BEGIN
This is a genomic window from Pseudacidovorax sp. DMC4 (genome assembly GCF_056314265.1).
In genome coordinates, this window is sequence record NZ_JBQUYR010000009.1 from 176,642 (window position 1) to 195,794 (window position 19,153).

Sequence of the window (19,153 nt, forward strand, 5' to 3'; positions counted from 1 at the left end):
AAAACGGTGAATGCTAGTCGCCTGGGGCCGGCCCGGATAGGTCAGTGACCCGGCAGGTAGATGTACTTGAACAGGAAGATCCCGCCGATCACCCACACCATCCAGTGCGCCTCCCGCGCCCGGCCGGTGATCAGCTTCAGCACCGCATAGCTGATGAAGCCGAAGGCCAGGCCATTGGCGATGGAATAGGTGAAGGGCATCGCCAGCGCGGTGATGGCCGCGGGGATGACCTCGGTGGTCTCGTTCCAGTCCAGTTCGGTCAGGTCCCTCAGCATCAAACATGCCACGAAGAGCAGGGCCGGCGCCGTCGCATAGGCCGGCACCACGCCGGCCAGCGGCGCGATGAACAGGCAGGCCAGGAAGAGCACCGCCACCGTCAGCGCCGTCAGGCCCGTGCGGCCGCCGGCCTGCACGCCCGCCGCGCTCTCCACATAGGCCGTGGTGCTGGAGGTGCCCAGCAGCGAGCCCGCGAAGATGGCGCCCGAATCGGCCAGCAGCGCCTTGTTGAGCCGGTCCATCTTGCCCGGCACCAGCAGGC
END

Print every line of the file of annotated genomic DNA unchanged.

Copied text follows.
This is a genomic window from Pseudacidovorax sp. DMC4 (genome assembly GCF_056314265.1).
In genome coordinates, this window is sequence record NZ_JBQUYR010000009.1 from 176,642 (window position 1) to 195,794 (window position 19,153).

Sequence of the window (19,153 nt, forward strand, 5' to 3'; positions counted from 1 at the left end):
AAAACGGTGAATGCTAGTCGCCTGGGGCCGGCCCGGATAGGTCAGTGACCCGGCAGGTAGATGTACTTGAACAGGAAGATCCCGCCGATCACCCACACCATCCAGTGCGCCTCCCGCGCCCGGCCGGTGATCAGCTTCAGCACCGCATAGCTGATGAAGCCGAAGGCCAGGCCATTGGCGATGGAATAGGTGAAGGGCATCGCCAGCGCGGTGATGGCCGCGGGGATGACCTCGGTGGTCTCGTTCCAGTCCAGTTCGGTCAGGTCCCTCAGCATCAAACATGCCACGAAGAGCAGGGCCGGCGCCGTCGCATAGGCCGGCACCACGCCGGCCAGCGGCGCGATGAACAGGCAGGCCAGGAAGAGCACCGCCACCGTCAGCGCCGTCAGGCCCGTGCGGCCGCCGGCCTGCACGCCCGCCGCGCTCTCCACATAGGCCGTGGTGCTGGAGGTGCCCAGCAGCGAGCCCGCGAAGATGGCGCCCGAATCGGCCAGCAGCGCCTTGTTGAGCCGGTCCATCTTGCCCGGCACCAGCAGGC